Tuesday, April 03, 2012

Knowing defamation of plaintiff insufficient for personal jurisdiction in home state

Hoffman v. Barnes, 2012 WL 1021837 (N.D. Ill.)
Hoffman and his screen printing equipment company M&R sued Barnes for defamation, violation of the Illinois UDTPA, and false advertising under the Lanham Act, based on posts on two printing industry related discussion forums.  (Side note: I dearly love the internet and its ability to sustain two, and most likely more, printing industry related discussion forums.)
Barnes moved to dismiss for lack of personal jurisdiction, and the court granted the motion.
Hoffman lives in Lake County, Illinois, and M & R is a Delaware corporation with its principal place of business in Glen Ellyn, Illinois. Barnes, who sells equipment made by M&R’s competitors, lives in North Carolina.
Due process is the limit on personal jurisdiction under Illinois law.  Because Barnes lacked continuous and systematic contacts with Illinois allowing the exercise of general jurisdiction, the court examined specific jurisdiction: whether Barnes purposefully directed his activities at Illinois and whether the alleged injury arose out of those activities sufficiently that the exercise of jurisdiction would comport with due process.  For intentional torts, constitutionally sufficient contacts exist if the defendant’s actions are expressly aimed at the forum state, with the defendant’s knowledge that the effects would be felt/the plaintiff injured in the forum state.  Express aiming has proved tricky to evaluate.
The complaint easily alleged intentional tortious conduct and Barnes’s knowledge thatHoffman would feel the brunt of his injury in Illinois since that is where Hoffman resides and where M & R Printing is located. Barnes even “posted a photograph of himself standing in front of the M & R Printing headquarters in Glen Ellyn, Illinois.”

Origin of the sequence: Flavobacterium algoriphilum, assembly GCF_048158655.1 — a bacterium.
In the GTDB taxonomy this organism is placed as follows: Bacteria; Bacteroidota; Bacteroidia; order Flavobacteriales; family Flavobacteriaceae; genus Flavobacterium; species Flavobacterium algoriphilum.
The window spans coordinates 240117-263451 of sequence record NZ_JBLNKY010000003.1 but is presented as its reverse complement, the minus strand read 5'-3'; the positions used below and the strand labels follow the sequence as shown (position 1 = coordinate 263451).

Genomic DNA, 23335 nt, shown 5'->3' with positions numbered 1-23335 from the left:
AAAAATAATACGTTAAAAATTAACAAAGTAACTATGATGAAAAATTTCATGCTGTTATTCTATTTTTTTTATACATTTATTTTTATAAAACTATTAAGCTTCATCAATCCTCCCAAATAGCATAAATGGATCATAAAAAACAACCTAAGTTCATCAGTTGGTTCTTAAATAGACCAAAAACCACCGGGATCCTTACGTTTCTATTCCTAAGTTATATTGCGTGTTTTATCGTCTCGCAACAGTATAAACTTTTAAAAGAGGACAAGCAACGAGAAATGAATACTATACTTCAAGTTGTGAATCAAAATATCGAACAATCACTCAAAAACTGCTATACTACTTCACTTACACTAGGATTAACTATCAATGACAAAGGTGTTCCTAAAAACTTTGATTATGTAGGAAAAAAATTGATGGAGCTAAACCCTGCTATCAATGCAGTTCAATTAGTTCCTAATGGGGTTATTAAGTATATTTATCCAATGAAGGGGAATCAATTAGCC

So is that it for express aiming?  Well, if so, would it be a separate prong?  Some courts have basically read it out, requiring only conduct that is “targeted at a plaintiff whom the defendant knows to be a resident of the forum state,” while others require the forum state to be the “focal point of the tort.”  The 7th Circuit considers the relationship between the allegedly tortious conduct and the forum state itself to be a crucial consideration. Tamburo v. Dworkin, 601 F.3d 693 (7th Cir.2010), found that while precedent had “read Calder to require a forum-state injury and ‘something more’ directed at that state before jurisdiction over a defendant may be considered proper, … “[t]ortious acts aimed at a target in the forum state and undertaken for the express purpose of causing injury there are sufficient to satisfy Calder' s express-aiming requirement.”  Still, that something more has to be more than mere residence of the plaintiff.
Here, the court found that there was no evidence of express aiming beyond plaintiffs’ mere residence in Illinois.  Though Barnes’s comments were clearly aimed at plaintiffs, the fact that they were located in Illinois was merely incidental; M&R apparently sells equipment all over the world.  In Tamburo, some of the harassing messages at issue provided the plaintiff’s Illinois address and urged readers to contact and harass him, but here there was no similar targeting of Illinois.  “Although the comments also encourage readers to purchase other products, there are no allegations that any actual customers were swayed by Barnes' comments or that anyone contacted Hoffman directly in Illinois.”  Diverting sales from M&R seemed secondary to a personal attack on Hoffman.  This wasn’t enough for express aiming.
The court didn’t believe that Calder allowed any plaintiff to hale any defendant into court in the plaintiff’s home state, where the defendant had no contacts, merely by asserting that the defendant had committed a tort.

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